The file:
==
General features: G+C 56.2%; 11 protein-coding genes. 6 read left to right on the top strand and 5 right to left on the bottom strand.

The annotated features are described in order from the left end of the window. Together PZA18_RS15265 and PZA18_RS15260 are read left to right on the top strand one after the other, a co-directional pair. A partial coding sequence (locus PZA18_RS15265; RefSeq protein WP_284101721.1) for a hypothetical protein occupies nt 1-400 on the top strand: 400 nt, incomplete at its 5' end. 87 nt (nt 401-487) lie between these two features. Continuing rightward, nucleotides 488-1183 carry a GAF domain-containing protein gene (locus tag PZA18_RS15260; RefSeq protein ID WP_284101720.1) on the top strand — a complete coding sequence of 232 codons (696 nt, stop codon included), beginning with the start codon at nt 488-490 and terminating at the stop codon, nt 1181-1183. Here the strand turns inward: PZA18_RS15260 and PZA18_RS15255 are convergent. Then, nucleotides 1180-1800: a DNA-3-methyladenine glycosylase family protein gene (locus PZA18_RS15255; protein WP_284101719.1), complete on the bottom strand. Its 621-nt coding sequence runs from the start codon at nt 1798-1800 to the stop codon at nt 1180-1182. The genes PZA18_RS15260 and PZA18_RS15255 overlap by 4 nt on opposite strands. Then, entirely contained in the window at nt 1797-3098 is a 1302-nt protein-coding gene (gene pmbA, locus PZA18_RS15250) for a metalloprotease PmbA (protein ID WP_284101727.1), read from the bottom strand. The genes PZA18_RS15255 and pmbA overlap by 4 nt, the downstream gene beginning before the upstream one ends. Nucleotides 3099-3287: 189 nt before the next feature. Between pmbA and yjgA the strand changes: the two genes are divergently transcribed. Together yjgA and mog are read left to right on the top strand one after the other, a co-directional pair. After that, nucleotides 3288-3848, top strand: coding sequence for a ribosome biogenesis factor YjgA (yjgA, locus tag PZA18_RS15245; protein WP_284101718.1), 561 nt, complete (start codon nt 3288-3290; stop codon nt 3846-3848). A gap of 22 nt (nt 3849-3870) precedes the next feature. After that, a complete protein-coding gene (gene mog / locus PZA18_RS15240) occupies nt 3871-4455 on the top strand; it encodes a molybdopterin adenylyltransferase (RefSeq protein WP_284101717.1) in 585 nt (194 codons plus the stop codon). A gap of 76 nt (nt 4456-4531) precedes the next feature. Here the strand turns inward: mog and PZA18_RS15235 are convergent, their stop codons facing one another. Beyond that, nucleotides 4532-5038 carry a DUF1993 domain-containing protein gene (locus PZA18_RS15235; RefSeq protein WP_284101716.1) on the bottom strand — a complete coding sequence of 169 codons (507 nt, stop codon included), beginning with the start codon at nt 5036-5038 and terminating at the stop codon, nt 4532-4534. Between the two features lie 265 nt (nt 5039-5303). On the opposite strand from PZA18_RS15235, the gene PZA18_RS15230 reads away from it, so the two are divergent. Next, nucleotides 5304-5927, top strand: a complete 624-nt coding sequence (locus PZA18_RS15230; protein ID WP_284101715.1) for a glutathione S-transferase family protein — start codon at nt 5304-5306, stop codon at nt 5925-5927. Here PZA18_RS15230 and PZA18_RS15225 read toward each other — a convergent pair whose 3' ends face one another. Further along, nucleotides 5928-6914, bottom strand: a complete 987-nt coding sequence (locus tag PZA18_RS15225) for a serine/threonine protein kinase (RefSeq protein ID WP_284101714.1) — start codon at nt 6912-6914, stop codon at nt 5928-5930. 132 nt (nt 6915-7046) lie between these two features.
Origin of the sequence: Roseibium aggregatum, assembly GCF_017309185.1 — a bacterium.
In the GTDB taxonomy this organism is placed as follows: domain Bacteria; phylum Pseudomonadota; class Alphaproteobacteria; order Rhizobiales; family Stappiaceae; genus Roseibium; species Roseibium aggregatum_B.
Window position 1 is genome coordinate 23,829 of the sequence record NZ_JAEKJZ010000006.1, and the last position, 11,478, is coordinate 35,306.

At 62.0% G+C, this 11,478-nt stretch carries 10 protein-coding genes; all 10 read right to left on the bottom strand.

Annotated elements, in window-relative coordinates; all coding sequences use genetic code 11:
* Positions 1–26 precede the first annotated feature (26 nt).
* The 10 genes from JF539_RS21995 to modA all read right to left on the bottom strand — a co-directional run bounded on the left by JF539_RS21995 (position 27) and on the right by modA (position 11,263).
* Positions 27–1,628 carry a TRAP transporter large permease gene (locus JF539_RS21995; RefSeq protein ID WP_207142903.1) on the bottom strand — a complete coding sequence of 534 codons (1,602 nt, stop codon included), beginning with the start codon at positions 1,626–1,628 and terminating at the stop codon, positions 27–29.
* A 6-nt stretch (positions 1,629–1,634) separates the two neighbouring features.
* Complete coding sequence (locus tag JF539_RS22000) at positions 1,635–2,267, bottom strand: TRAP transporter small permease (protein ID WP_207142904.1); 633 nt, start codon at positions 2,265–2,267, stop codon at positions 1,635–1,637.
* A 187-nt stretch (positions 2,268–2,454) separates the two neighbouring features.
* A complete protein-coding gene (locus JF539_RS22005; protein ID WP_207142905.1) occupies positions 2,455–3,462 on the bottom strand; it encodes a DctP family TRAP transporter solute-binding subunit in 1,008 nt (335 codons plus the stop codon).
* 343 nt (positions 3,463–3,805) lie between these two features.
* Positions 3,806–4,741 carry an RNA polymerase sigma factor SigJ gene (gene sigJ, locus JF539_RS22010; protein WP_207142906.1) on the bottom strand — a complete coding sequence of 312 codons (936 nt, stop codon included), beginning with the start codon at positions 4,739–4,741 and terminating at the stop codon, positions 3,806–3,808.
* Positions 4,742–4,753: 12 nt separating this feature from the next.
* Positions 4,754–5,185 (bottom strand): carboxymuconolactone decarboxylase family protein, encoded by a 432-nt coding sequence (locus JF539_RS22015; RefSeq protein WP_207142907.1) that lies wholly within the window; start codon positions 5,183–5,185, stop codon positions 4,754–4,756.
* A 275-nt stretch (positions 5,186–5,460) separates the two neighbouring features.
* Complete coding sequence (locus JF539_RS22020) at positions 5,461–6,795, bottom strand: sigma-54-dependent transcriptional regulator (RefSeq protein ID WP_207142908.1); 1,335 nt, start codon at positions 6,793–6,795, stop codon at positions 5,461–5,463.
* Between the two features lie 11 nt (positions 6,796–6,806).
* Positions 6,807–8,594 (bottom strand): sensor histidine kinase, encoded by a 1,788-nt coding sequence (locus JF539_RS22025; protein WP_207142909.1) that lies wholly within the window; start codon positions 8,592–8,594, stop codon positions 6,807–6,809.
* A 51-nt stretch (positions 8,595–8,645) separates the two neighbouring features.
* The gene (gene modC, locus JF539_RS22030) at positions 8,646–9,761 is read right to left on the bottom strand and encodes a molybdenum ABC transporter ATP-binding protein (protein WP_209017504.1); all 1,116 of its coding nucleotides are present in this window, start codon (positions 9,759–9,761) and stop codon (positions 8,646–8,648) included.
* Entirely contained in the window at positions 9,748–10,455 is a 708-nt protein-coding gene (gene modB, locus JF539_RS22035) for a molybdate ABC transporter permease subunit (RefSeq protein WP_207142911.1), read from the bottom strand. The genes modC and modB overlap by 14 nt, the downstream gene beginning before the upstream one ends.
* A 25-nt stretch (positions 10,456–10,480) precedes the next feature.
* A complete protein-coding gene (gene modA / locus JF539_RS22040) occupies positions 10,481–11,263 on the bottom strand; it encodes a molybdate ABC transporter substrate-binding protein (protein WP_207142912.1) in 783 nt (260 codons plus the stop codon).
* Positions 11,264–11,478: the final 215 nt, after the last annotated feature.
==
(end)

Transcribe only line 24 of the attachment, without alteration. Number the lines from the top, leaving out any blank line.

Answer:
* The gene (gene modC, locus JF539_RS22030) at positions 8,646–9,761 is read right to left on the bottom strand and encodes a molybdenum ABC transporter ATP-binding protein (protein WP_209017504.1); all 1,116 of its coding nucleotides are present in this window, start codon (positions 9,759–9,761) and stop codon (positions 8,646–8,648) included.